In this article, we focus on the role of reflection in the scholarship of teaching and learning (SoTL) and briefly expand our discussion to consider the role of reflection in assessment as well. We start with a historical perspective casting back to classic definitions and descriptions of reflection put forth by educational philosophers and theorists like John Dewey, Max van Manen, and Donald Schön.1-5 We then move forward to review contemporary literature on the role, forms, and functions of reflection in adult learning and professional development in general, and the importance of reflection in the SoTL in particular. We provide numerous examples of inquiry into teaching and learning in professional education in a variety of disciplines to illustrate practical applications of reflection in SoTL. Finally, we offer food for thought, suggesting ways that physical therapy educators can build reflective practica into their work as teachers in the classroom or the clinic, with the hope that they will take as one focus of ongoing inquiry their own pedagogy and the learning of the future professionals they teach. To pique curiosity, stimulate reflection, and encourage such inquiry, we pose some simple questions, drawn from the work of Lee Shulman,6 that educators might ask themselves as they encounter everyday challenges and successes as teachers.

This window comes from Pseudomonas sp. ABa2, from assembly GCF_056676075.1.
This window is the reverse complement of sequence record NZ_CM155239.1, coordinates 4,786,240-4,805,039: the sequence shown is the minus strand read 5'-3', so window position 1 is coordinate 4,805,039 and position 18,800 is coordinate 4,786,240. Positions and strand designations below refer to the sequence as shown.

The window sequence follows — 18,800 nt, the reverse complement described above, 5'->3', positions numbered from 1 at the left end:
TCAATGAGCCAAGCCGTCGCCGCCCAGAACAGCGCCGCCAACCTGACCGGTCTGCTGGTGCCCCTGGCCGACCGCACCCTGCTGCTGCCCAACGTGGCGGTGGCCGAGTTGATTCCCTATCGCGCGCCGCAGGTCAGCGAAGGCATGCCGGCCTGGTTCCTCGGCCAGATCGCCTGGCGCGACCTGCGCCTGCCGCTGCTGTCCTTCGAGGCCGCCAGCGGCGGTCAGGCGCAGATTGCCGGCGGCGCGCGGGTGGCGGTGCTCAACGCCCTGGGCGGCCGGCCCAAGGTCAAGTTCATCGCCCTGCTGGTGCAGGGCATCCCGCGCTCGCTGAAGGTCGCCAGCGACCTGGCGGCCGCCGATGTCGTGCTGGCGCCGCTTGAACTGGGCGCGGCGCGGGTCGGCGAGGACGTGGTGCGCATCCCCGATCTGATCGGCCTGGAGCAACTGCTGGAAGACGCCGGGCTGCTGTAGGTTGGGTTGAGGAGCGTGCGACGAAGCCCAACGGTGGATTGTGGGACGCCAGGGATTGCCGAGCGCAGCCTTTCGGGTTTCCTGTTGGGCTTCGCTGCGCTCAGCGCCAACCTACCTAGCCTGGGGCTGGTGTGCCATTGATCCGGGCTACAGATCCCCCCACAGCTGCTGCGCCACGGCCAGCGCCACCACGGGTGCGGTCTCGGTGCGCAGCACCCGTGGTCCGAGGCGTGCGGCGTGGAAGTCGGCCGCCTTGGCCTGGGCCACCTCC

Our aim is that all physical therapy educators will seek to engage intentionally and reflectively in both scholarly teaching and the scholarship of teaching, learning, and assessment.
Gina Maria Musolinois assistant professor and director of clinical education, Division of Physical Therapy, College of Health, The University of Utah, 520 Wakara Way, Suite 302, Salt Lake City, UT 84108 (firstname.lastname@example.org). Address all correspondence to Gina Musolino.
Elizabeth Mostromis professor and director of clinical education, Program in Physical Therapy, School of Rehabilitation and Medical Sciences, 1219 Health Professions Building, Central Michigan University, Mount Pleasant, MI 48859 (email@example.com).